|dc.description.abstract||Survey instrument and dataset for published article (see article's abstract below)
Objective: Predatory open access (OA) journals’ purpose is to make a profit, not disseminate quality, peer-reviewed research. Publishing in such journals can negatively impact faculty reputations and promotion/tenure. Yet many publish in these journals, either knowingly or unknowingly. A medical school library and university library collaborated to investigate faculty knowledge and attitudes regarding thesepredatory open access journals.
Methods: A 20-item questionnaire containing both quantitative and qualitative items was developed and piloted. All university and medical school faculty were invited to participate. The survey included knowledge questions, which assessed participants’ ability to identify predatory OAopen access journals, and attitudinal questions about such journals. Chi-square testing was used to compare differences between university and medical school faculty.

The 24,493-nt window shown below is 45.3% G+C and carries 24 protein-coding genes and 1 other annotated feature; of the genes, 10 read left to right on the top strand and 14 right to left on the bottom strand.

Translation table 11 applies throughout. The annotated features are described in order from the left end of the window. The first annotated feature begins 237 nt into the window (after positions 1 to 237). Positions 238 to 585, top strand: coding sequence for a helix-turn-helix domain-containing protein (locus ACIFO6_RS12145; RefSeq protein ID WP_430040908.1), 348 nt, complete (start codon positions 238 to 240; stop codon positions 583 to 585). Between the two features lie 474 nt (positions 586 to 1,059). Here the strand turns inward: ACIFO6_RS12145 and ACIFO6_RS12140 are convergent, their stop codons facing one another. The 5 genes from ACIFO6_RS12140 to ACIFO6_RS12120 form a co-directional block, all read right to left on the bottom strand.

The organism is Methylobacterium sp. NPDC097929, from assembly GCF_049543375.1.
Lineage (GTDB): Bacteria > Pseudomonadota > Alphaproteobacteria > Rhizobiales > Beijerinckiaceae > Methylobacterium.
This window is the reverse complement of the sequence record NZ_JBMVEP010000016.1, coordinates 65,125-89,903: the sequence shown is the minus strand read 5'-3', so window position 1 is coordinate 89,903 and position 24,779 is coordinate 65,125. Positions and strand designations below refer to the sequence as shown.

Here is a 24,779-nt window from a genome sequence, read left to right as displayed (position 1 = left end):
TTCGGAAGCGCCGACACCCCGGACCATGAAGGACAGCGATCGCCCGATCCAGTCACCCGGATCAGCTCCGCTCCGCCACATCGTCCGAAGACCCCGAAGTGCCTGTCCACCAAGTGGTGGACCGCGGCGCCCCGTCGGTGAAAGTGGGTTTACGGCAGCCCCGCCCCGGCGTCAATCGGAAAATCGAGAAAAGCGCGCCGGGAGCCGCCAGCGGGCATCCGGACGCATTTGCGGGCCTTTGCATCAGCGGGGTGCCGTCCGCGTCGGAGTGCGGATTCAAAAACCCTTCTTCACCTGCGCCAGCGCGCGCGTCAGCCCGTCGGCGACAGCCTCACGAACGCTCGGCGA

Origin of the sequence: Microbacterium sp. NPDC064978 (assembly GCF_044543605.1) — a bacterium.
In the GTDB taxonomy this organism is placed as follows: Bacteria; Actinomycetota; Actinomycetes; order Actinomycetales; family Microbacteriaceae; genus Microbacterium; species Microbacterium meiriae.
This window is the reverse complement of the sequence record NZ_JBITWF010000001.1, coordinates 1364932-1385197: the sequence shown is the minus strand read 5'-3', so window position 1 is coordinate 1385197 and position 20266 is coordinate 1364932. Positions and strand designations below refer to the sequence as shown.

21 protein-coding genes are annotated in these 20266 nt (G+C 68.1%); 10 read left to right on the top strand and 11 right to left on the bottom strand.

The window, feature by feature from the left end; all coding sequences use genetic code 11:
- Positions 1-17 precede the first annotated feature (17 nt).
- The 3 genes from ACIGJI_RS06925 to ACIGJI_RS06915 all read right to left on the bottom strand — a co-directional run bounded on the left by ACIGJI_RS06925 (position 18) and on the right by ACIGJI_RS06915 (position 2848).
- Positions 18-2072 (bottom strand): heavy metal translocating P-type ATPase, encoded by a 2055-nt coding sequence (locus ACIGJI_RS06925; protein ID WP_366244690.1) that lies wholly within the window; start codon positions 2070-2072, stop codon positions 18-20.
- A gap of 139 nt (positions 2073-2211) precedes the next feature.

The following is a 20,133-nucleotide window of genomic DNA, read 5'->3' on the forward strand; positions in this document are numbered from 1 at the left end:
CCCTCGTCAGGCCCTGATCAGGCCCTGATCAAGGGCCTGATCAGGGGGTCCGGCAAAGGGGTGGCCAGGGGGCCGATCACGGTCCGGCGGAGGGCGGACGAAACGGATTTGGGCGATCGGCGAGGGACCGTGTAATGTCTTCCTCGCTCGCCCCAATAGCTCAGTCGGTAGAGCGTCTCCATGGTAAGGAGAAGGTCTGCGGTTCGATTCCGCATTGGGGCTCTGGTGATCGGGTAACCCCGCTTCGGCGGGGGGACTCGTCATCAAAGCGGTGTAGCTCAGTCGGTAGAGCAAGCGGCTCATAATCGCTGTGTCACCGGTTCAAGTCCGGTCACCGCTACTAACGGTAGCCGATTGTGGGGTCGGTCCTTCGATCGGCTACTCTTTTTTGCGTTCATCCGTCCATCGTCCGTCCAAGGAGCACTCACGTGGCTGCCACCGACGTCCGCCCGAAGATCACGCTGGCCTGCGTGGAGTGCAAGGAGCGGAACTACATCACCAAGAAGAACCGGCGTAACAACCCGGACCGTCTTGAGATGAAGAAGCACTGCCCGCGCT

Results: A total of 183 faculty completed the survey; 62.7% were university and 37.4% medical school faculty. Twenty three percent had not previously heard of the term “predatory journal” and when asked to review a journal in their field, only 59.9% correctly identified the journal as predatory. Yet, 86.9% reported feeling very confident or confident in their ability to assess journal quality. Chi-square testing revealed statistically significant differences in university versus medical school faculty ability to correctly identify the predatory OA journal (p = 0.0006) as well as their self confidence in assessing journal quality (p < 0.05).
Conclusions: The results of this study will be used to develop an educational outreach campaign targeting faculty in all disciplines, including offering in-person workshops and creating dedicated webpages on the libraries’ website on predatory OA journals.||en_US